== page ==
[VIEWPOINT]National Missile Defense . . . Why Not?The United States' plan to build a national missile defense system is dominating the headlines. To protect the U.S. mainland, U.S. soldiers stationed overseas and its allies against missile attack, it seems the United States is intent on pushing ahead with the plan to build the system, which will destroy enemy ballistic missiles before they hit targets with counter missiles.
This kind of missile defense plan dates back to the strategic defense initiative (SDI) program of the Ronald Reagan administration during the 1980s. In the Cold War era, the Reagan administration planned a program to thwart enemy missile attacks by using state-of-the-art laser weapons.
After the collapse of the Soviet Union, the Bush administration modified the SDI program into the global protection against limited strikes system (GPALS), which scaled down the program's scope and range.
The Clinton administration finally scraped SDI and the national defense system was reduced to a theater missile defense (TMD), focusing on protecting U.S. soldiers stationed overseas.
As I understand, the national missile defense (NMD) program of the current George W. Bush administration stands somewhere between SDI and TMD. NMD is meant to protect the United States from missile attack from "rogue states," such as North Korea and Iraq.
Last week the U.S. government erased the word "national" from the system, implying that the program would also protect allies. This was an attempt to deflect other nations' criticisms that the NMD program would serve the United States solely.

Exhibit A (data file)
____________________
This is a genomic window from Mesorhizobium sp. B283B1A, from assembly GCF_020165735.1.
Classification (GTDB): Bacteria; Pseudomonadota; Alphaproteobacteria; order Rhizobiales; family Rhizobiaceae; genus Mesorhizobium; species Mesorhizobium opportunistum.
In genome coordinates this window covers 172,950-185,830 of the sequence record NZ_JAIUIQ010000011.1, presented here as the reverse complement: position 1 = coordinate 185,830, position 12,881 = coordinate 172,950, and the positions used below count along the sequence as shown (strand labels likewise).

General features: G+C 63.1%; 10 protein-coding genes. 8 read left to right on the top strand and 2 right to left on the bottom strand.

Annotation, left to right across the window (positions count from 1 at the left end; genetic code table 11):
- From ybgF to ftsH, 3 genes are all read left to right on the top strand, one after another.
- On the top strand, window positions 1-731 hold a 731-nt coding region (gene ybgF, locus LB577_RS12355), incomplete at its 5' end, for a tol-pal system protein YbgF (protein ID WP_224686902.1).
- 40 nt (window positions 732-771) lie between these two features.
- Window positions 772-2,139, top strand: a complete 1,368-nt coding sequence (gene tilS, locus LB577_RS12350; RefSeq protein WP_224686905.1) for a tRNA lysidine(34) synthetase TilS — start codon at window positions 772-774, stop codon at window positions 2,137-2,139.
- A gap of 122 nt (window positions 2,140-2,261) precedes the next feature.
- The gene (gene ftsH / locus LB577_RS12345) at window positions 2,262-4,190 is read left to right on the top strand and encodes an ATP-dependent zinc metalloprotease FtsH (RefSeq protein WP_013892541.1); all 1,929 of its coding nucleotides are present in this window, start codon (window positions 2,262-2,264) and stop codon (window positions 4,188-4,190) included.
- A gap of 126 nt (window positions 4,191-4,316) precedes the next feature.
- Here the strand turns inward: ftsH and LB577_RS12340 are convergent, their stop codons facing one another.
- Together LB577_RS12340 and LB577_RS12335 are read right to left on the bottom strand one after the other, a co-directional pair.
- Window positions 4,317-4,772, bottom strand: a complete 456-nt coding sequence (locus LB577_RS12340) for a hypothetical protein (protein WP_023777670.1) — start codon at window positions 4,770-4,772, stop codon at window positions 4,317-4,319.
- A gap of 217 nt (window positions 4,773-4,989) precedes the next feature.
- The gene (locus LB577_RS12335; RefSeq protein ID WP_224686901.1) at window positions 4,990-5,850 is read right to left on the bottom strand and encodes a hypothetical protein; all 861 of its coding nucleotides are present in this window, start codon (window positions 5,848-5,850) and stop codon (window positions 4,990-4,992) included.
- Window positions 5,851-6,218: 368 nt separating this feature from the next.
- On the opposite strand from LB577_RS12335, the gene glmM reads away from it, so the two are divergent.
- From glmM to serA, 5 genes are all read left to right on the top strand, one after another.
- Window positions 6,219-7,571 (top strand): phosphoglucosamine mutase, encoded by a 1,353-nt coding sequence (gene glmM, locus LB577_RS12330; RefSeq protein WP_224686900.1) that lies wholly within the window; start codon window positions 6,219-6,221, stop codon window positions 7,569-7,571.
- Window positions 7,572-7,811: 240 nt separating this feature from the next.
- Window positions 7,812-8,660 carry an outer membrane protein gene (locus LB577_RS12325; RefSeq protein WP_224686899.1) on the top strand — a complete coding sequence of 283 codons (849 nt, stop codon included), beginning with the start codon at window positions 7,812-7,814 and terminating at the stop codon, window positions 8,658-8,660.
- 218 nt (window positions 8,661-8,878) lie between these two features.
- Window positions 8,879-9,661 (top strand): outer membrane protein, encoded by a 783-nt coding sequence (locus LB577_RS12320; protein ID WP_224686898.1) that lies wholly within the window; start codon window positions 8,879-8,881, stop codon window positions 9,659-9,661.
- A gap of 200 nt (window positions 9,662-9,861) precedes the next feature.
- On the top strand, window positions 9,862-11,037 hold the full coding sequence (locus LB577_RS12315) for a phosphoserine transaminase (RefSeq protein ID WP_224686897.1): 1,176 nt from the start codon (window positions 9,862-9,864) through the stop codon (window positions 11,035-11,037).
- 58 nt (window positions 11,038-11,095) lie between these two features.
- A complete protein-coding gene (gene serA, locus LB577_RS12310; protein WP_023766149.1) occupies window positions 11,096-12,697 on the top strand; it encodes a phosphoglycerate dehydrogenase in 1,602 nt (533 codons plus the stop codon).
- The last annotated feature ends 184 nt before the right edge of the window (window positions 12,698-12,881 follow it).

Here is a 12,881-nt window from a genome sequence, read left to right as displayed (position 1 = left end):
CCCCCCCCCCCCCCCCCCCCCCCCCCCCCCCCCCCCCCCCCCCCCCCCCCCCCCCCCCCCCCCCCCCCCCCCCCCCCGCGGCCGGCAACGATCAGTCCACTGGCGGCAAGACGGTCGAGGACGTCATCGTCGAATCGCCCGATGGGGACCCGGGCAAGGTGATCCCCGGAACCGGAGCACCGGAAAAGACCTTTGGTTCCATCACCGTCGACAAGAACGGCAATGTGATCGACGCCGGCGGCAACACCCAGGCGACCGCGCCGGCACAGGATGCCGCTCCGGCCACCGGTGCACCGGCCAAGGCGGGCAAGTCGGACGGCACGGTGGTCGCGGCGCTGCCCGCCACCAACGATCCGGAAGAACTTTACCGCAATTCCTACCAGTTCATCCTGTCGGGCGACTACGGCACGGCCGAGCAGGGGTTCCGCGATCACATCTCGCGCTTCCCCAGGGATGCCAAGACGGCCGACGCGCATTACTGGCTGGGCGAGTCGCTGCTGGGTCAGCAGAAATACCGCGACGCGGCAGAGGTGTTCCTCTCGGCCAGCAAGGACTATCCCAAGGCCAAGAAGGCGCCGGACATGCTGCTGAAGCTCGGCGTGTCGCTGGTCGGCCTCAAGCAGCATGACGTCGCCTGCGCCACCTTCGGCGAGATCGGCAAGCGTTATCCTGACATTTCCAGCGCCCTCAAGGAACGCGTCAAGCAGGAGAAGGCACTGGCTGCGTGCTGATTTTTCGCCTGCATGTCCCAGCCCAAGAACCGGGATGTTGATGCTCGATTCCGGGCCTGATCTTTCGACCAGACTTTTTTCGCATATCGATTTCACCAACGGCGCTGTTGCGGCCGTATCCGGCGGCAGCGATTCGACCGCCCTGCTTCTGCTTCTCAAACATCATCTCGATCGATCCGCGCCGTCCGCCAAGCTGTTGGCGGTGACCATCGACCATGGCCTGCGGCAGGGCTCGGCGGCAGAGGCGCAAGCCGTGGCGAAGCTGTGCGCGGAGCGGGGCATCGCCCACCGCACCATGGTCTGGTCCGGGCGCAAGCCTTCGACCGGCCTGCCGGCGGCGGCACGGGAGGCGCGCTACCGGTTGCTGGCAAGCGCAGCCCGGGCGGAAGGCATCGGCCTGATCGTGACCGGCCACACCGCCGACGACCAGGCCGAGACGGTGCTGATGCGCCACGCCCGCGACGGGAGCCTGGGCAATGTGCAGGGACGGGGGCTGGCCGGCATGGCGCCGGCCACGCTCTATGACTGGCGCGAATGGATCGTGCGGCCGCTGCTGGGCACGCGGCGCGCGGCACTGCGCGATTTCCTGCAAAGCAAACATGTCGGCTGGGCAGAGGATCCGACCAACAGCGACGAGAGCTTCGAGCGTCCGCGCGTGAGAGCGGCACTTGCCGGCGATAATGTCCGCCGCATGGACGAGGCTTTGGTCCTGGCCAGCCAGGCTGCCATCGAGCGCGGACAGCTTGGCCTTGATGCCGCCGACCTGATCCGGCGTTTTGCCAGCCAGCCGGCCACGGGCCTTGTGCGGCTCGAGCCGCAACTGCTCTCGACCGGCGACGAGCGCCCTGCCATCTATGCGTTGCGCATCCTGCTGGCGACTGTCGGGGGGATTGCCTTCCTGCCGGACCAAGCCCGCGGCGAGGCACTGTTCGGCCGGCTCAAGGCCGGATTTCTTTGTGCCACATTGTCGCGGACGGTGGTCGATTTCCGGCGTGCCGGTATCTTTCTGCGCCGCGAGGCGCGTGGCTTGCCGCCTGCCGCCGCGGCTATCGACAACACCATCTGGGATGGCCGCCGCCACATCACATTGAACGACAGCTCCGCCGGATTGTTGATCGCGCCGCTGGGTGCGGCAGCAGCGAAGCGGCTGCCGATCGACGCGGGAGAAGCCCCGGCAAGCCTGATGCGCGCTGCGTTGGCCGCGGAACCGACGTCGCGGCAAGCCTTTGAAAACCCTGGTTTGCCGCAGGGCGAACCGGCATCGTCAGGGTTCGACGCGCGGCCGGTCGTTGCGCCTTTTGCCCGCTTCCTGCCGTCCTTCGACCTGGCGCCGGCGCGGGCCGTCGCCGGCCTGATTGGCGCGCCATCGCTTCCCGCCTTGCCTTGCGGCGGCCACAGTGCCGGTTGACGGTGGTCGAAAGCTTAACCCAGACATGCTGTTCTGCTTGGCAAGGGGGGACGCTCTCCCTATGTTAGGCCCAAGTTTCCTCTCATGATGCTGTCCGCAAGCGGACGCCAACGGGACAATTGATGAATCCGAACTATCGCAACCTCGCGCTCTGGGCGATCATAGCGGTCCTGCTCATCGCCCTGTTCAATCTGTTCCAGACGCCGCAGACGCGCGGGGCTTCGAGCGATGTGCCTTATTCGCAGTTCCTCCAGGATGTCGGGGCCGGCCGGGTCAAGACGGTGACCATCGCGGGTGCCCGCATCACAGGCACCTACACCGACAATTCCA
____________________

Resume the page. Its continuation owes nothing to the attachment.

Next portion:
Whatever the title, why is it that the voices of opposition to the program are so loud?
Within the United States, arguments against missile defense point to several serious drawbacks.
The first is money. According to an estimate by Congress, another $60 billion check would have to be added to the $60 billion poured into missile defense projects since the Reagan administration.
The second reason is low efficiency. Of three tests of the defense system, two failed. Although its accuracy is likely to improve, there are other questions such as whether it could distinguish genuine missiles from decoys or cope with simultaneous launches.
Outside the United States, Russia and China are the main parties opposing the program, because the NMD could also be used to attack.
President Putin of Russia is threatening that if the United States goes ahead with the plan, Russia will formally scrap the 1972 Anti-Ballistic Missile Treaty.
China, which has only about 20 anti-ballistic missiles in its quiver, compared with Russia's 6,000, is also complaining vociferously. Apart from Britain, other European countries are fearful of harming relations with Russia and are thus holding more ambiguous positions.
Despite this, the Bush administration and its supporters are maintaining that the strongest country in the world must have the right to defend itself against missile attack.
What position should Korea take? At first glance, the missile defense system appears to be of little use to South Korea, considering that one of the "rogue states" sits over the border. But the system may prove helpful in the long term if it prevents the North from threatening the United States and thus turning to blackmail.
Though the system may be expensive, the cost will be shouldered by the United States, not Korea. Even though its workability may be in doubt, it could help put a stop to rogue states' blackmail and threats. It will hasten the economic collapse of enemy states because they will be compelled to spend a huge amount of money developing counter weapons systems.
Let us consider this system for its own merits, without blindly bleating the criticisms of others.
The writer is a professor of economics at Sogang University.
by Kim Pyong-joo